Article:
UPPER TOWNSHIP — Atlantic County has a bike route that runs from Pleasantville to Somers Point. In the southern end of Cape May County, a marked bike trail takes riders from the Cape May-Lewes Ferry terminal in Lower Township to the Cape May County Zoo at the county park in Cape May Court House.
So far, however, there are few established bike routes in Upper Township. Township engineer Paul Dietrich said there are bike trails at Amanda’s Field and elsewhere, but few marked routes along the roads throughout the sprawling township. Local officials want to change that and are looking for state help.
The first step is underway.
About 20 people turned out Monday evening for an update on Upper Township’ s bike plan, launched with the help of the Office of Bicycle and Pedestrian Programs of the state Department of Transportation.
According to Dietrich, the effort began in earnest because of the inclusion of a bike lane on the new Garden State Parkway bridge over the Great Egg Harbor Bay, set to open in 2019. The route will offer a safe, direct connection from the township to Atlantic County, opening new possibilities to local bicyclists.
The township applied for a planning grant through the DOT, which in turn hired Philadelphia-based WSP USA to create a plan. Originally, the township wanted to create a bike route from the end of the parkway bike lane at the township beach at Harbor Road to North Shore Road near the Tuckahoe Inn, then extend it down that road to Roosevelt Boulevard, which leads into Ocean City.
North Shore Road used to be part of Route 9, leading to the Beasley’s Point Bridge, but since that bridge was closed to traffic in 2004 and eventually removed entirely, the former through-road now sees far less traffic.
The road remains just as wide, Stephen Chiaramonte said at the Monday meeting. He’s the supervising transportation planner for WSP. It will not take much to create a bike lane on that road, he suggested. Chiaramonte said his company got the contract for bike and pedestrian planning for the township more than a year ago.
“We all really thought this was a great idea. But why not expand it to include all of Upper Township?” he said. The plan presented in an informal session on Monday included proposals for bike routes and bike-friendly improvements throughout the township.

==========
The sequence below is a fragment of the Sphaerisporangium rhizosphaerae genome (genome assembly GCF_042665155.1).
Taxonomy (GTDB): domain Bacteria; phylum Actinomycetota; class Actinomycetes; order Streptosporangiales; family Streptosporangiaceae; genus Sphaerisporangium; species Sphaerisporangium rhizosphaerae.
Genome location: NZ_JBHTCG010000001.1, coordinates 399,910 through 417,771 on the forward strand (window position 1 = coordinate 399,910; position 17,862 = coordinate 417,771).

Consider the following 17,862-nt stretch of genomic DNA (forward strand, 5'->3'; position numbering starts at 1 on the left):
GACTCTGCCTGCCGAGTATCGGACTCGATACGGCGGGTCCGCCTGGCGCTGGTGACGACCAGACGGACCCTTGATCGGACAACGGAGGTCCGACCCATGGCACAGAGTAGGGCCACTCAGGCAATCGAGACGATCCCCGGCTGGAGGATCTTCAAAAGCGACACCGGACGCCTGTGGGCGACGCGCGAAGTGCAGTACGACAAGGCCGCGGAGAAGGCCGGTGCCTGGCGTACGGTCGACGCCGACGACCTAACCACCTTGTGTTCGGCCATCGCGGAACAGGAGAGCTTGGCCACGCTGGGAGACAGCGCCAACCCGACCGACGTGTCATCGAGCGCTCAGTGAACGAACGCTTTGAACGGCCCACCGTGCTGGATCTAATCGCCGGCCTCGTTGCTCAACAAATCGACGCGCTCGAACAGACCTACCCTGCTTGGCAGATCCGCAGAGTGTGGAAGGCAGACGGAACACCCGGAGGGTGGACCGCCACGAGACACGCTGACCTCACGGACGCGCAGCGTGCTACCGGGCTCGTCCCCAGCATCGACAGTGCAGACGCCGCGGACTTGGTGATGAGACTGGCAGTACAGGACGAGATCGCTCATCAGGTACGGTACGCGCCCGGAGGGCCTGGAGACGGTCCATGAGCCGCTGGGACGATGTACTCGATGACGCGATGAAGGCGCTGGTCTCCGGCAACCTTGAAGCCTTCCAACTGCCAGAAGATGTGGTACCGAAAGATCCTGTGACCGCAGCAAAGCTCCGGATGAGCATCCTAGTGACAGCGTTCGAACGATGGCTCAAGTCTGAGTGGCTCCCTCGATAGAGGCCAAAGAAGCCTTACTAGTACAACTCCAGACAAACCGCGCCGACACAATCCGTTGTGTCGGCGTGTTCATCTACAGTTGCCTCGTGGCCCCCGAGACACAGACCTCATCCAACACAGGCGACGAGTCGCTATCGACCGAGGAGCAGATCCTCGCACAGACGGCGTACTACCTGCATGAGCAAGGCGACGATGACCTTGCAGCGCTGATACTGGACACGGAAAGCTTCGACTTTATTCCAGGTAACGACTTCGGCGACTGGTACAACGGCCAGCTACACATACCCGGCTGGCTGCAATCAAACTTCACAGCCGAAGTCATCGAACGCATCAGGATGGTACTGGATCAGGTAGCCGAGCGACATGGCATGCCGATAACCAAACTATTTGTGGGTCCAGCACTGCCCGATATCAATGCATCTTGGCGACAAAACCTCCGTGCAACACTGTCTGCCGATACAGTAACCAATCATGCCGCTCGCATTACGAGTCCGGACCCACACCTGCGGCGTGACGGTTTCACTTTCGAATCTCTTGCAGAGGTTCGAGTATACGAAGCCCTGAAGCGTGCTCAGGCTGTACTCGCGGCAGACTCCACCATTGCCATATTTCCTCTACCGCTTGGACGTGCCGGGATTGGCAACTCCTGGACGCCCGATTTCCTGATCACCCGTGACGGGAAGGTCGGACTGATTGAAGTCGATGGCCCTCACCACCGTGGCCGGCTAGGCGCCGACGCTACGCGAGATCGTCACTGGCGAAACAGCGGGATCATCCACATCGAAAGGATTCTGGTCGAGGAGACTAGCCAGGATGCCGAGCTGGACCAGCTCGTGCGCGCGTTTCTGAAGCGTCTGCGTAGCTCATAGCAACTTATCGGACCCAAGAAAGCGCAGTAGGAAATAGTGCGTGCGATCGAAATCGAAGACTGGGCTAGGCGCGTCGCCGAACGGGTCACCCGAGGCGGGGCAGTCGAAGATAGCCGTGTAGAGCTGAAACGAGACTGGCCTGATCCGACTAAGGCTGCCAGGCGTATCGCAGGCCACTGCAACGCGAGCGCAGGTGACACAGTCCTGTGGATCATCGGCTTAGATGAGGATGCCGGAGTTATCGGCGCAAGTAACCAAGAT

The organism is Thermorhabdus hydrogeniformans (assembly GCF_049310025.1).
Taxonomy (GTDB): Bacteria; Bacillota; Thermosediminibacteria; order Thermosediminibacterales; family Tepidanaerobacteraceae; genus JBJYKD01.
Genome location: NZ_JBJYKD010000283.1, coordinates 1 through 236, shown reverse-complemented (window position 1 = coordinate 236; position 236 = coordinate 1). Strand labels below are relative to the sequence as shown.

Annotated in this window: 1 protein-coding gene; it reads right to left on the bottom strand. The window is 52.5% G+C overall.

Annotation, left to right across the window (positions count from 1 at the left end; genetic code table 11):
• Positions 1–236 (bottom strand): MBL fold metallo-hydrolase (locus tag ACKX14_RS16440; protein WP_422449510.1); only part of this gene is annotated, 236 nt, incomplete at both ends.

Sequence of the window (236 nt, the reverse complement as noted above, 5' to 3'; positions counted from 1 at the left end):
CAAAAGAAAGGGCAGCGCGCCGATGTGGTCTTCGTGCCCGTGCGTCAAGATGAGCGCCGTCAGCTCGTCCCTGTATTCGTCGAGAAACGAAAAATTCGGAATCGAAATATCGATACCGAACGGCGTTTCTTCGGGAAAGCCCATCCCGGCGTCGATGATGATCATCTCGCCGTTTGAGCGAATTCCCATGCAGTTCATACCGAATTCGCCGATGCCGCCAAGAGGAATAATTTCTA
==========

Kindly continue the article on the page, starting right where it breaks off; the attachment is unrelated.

The contract for the work was $99,000, funded by the DOT without any cost to the township. According to Dietrich, the proposals range from long-term concepts that could take years to reach fruition to others that could be implemented almost immediately.
“I’m working on some now that I can have shovel-ready in 2019,” he said.
In the short term, the township could see pedestrian safety improvements at two of its busiest intersections, at Route 9 and Roosevelt Boulevard and at Route 9 and Route 50, both near major retail hubs. Longer term, Dietrich envisions making connections to the bike route in Woodbine and eventually to the extensive bike lanes in Middle and Lower townships.
Looking even further ahead, he said local bike riders could have access to a wide network of bike trails and lanes to include the barrier islands and the routes of Atlantic County.
For now, most of the proposals would run along existing roadway, Dietrich said, creating clearer bike lanes and using signs to alert drivers to be careful of riders and pedestrians. One long-term possibility would be to create a rails-to-trails route along the railroad right-of-way now used to deliver coal to the BL England power plant in Beesleys Point, if that plant completes its conversion to natural gas and if the right-of-way becomes available.
There was no formal presentation at the Monday meeting, which instead saw Chiaramonte and Dietrich talking to small groups of residents about the proposal, with recommendations printed on poster board on stands. The meeting was aimed at gathering public input and comment on the plan, which could eventually be incorporated into the township master plan. Before that, it will be reviewed by the township’s Planning Board.
Chiaramonte said he relied on recommendations from local business leaders, residents and those involved in the community in developing the plan, saying he is an expert on transportation and roadways but they have far more knowledge about Upper Township.
According to Chiaramonte, the inclusion of a bike and pedestrian route in the $400 million replacement of the Route 52 Causeway connecting Somers Point and Ocean City energized and revitalized efforts to create bike routes.
Completed in 2012, that project proved far more popular than expected, giving bike route advocates proof that the public wants these amenities and will make use of them where available. The parkway project will offer riders new loops and connections, he said, and will likely spur more projects in the future.
Meanwhile, the township hopes to see more help from the DOT in bringing the proposals off the drawing board and onto local roads. At the most recent Township Committee meeting, the governing body unanimously approved applying for a state Bikeways Grant for 2019. That program aims to create 1,000 miles of new bike paths throughout New Jersey.